An open letter to Marwan Kheireddine
Dear Mr. Kheireddine,
I was shocked and saddened to find out that the front cover of “hunting & safari” features none other than you, Marwan Kheireddine, lecturer in Finance at AUB and minister of state, posing with a freshly killed lion. I cannot begin to express how outraged I was upon discovering that such behavior is being encouraged.
Let’s get something straight. You are hunting for the love of shooting and killing. Let us please save some time and admit that the reason why anyone would go pose in front of their murdered victim and smile a smile of victory is because they enjoy the very act of hunting, of killing, of watching an animal die of its wounds. You’ve killed lions, leopards, crocodiles, bears, ibexes, and whatever looks big and majestic. You enjoy the very act of murder and the power that comes from it. Let’s remember that if people like you had any compassion in their hearts, they wouldn’t kill in the first place – not killing is an actual option. If killing an animal was not about the joy of killing, hunters like you wouldn’t display so much pride in their kill; they would show some humility and not advertise death. No, this is about showing your masculinity. It is about feeling equipped with gigantic balls pumping testosterone until nothing is left but a shell of an adrenaline-filled man dedicated to kill and smile while doing it.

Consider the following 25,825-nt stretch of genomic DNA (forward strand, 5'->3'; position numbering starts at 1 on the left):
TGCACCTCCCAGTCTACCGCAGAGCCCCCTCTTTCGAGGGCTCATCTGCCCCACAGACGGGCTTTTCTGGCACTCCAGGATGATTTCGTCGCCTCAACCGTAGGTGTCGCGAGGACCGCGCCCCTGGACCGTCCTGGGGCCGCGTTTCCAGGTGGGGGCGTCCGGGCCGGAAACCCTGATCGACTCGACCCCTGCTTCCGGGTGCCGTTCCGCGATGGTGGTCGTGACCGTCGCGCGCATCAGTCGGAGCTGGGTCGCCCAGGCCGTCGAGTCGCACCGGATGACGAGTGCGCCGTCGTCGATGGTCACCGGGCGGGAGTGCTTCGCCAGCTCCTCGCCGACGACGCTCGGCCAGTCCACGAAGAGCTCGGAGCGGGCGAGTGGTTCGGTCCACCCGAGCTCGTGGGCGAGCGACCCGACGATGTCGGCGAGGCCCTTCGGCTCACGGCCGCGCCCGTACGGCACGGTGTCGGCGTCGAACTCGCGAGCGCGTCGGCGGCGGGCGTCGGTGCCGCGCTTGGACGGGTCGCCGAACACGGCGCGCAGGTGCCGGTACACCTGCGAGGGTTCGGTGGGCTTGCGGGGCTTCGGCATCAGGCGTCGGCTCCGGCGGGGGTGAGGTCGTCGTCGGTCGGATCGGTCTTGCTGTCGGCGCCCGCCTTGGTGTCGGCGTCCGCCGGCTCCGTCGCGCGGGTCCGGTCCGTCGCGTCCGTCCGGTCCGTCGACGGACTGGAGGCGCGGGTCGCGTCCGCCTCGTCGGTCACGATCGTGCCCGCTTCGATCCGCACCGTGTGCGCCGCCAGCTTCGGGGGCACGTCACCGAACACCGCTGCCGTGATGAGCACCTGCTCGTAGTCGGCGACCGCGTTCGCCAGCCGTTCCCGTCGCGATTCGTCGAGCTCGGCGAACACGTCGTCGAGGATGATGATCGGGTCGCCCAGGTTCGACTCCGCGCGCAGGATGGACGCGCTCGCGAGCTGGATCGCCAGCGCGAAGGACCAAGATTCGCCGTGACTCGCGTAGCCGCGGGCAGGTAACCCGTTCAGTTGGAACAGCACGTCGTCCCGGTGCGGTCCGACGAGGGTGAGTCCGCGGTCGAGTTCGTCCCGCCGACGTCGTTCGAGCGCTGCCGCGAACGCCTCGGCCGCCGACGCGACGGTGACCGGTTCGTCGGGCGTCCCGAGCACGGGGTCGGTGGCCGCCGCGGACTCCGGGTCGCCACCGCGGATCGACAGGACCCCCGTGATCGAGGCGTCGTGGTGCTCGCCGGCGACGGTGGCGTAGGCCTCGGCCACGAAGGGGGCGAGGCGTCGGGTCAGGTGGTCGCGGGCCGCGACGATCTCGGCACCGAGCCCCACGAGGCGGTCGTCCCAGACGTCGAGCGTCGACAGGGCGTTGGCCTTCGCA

I expect your apologists to use the traditional arguments used to justify such barbarity, namely the money gained (“it can be used to help people!”), and the ‘environmental’ and, dare I say it, ‘moral’ pseudo-argument (“we only hunt really old animals who are about to die anyway and we probably made its death less painful”). These arguments don’t hold water. The conservationist’s biggest obstacle is precisely the expensive price of these magnificent beasts – we’d have a much easier time doing our job if they weren’t. And I don’t think I should bother debunking the second one.
I’d truly love to believe that any post I write would make a difference. Imagine a post like this one converting a hunter into someone who likes deathless sports – too good to be true. But what I can do is urge all those who are already appalled by this to join and support NGOs such as BETA – Beirut for the Ethical Treatment of Animals-, Animals Lebanon, ESMA – Egyptian Society for Mercy for Animals-, SPARE – Society for the Protection of Animal Rights in Egypt – and all the other NGOs in our region working, often with extremely difficult obstacles to overcome, to fight cruelty towards animals. Although they do not directly address the issue (yet) at hand – I suspect it being not that common compared to other acts of cruelty; just common enough – they oppose wildlife trade and would support discouraging and condemning the murder of lions and other wild animals. Only when enough people are actively participating in improving the condition of living beings would blood ‘sports’ like ‘sport’ hunting be considered unacceptable.
Update: I found another person who also wrote an open letter.